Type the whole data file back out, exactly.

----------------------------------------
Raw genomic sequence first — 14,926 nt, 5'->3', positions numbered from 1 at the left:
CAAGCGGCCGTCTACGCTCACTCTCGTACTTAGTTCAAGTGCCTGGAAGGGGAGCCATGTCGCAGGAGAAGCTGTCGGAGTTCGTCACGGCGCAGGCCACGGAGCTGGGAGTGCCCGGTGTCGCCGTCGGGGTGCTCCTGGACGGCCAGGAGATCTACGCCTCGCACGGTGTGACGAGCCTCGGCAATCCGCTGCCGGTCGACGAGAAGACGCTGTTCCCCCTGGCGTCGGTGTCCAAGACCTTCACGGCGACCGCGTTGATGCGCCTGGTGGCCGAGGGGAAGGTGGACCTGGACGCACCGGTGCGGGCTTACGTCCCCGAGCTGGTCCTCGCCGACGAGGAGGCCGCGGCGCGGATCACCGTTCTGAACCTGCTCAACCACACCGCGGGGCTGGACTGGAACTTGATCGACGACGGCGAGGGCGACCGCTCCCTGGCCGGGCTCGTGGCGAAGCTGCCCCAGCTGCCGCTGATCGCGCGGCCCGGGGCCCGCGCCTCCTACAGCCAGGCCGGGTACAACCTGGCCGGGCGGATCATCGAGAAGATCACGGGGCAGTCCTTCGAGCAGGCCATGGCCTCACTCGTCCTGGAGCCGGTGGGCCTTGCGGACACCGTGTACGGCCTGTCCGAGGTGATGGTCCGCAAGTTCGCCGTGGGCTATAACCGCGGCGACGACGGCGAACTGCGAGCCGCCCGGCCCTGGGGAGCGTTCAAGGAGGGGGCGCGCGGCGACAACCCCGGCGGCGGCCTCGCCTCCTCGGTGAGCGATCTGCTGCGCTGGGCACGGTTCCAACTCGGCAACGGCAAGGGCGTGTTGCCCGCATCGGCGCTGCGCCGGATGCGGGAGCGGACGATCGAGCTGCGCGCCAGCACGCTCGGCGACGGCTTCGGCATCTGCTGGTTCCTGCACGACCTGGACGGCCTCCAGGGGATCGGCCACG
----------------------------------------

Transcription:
Raw genomic sequence first — 14,926 nt, 5'->3', positions numbered from 1 at the left:
CAAGCGGCCGTCTACGCTCACTCTCGTACTTAGTTCAAGTGCCTGGAAGGGGAGCCATGTCGCAGGAGAAGCTGTCGGAGTTCGTCACGGCGCAGGCCACGGAGCTGGGAGTGCCCGGTGTCGCCGTCGGGGTGCTCCTGGACGGCCAGGAGATCTACGCCTCGCACGGTGTGACGAGCCTCGGCAATCCGCTGCCGGTCGACGAGAAGACGCTGTTCCCCCTGGCGTCGGTGTCCAAGACCTTCACGGCGACCGCGTTGATGCGCCTGGTGGCCGAGGGGAAGGTGGACCTGGACGCACCGGTGCGGGCTTACGTCCCCGAGCTGGTCCTCGCCGACGAGGAGGCCGCGGCGCGGATCACCGTTCTGAACCTGCTCAACCACACCGCGGGGCTGGACTGGAACTTGATCGACGACGGCGAGGGCGACCGCTCCCTGGCCGGGCTCGTGGCGAAGCTGCCCCAGCTGCCGCTGATCGCGCGGCCCGGGGCCCGCGCCTCCTACAGCCAGGCCGGGTACAACCTGGCCGGGCGGATCATCGAGAAGATCACGGGGCAGTCCTTCGAGCAGGCCATGGCCTCACTCGTCCTGGAGCCGGTGGGCCTTGCGGACACCGTGTACGGCCTGTCCGAGGTGATGGTCCGCAAGTTCGCCGTGGGCTATAACCGCGGCGACGACGGCGAACTGCGAGCCGCCCGGCCCTGGGGAGCGTTCAAGGAGGGGGCGCGCGGCGACAACCCCGGCGGCGGCCTCGCCTCCTCGGTGAGCGATCTGCTGCGCTGGGCACGGTTCCAACTCGGCAACGGCAAGGGCGTGTTGCCCGCATCGGCGCTGCGCCGGATGCGGGAGCGGACGATCGAGCTGCGCGCCAGCACGCTCGGCGACGGCTTCGGCATCTGCTGGTTCCTGCACGACCTGGACGGCCTCCAGGGGATCGGCCACG